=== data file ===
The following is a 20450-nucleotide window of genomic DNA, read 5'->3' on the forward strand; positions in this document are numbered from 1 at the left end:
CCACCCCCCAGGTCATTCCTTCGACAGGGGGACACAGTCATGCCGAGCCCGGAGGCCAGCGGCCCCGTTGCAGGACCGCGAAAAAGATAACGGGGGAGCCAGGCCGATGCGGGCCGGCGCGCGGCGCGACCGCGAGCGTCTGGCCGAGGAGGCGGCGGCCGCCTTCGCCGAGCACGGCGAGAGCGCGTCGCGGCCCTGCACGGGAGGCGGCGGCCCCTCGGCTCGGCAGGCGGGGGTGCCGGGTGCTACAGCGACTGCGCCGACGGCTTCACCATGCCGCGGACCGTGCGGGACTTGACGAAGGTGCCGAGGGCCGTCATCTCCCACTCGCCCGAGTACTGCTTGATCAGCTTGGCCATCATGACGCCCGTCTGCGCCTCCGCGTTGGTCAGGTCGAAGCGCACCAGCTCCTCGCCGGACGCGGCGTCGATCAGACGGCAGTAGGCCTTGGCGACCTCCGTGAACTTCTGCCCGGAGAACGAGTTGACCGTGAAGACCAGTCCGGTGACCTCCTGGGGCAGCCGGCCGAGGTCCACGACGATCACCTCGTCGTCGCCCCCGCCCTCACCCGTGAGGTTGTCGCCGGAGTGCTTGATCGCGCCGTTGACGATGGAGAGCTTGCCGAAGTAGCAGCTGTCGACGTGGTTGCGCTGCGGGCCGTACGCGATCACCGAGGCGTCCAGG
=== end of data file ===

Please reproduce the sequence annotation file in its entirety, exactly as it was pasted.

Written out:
The following is a 20450-nucleotide window of genomic DNA, read 5'->3' on the forward strand; positions in this document are numbered from 1 at the left end:
CCACCCCCCAGGTCATTCCTTCGACAGGGGGACACAGTCATGCCGAGCCCGGAGGCCAGCGGCCCCGTTGCAGGACCGCGAAAAAGATAACGGGGGAGCCAGGCCGATGCGGGCCGGCGCGCGGCGCGACCGCGAGCGTCTGGCCGAGGAGGCGGCGGCCGCCTTCGCCGAGCACGGCGAGAGCGCGTCGCGGCCCTGCACGGGAGGCGGCGGCCCCTCGGCTCGGCAGGCGGGGGTGCCGGGTGCTACAGCGACTGCGCCGACGGCTTCACCATGCCGCGGACCGTGCGGGACTTGACGAAGGTGCCGAGGGCCGTCATCTCCCACTCGCCCGAGTACTGCTTGATCAGCTTGGCCATCATGACGCCCGTCTGCGCCTCCGCGTTGGTCAGGTCGAAGCGCACCAGCTCCTCGCCGGACGCGGCGTCGATCAGACGGCAGTAGGCCTTGGCGACCTCCGTGAACTTCTGCCCGGAGAACGAGTTGACCGTGAAGACCAGTCCGGTGACCTCCTGGGGCAGCCGGCCGAGGTCCACGACGATCACCTCGTCGTCGCCCCCGCCCTCACCCGTGAGGTTGTCGCCGGAGTGCTTGATCGCGCCGTTGACGATGGAGAGCTTGCCGAAGTAGCAGCTGTCGACGTGGTTGCGCTGCGGGCCGTACGCGATCACCGAGGCGTCCAGG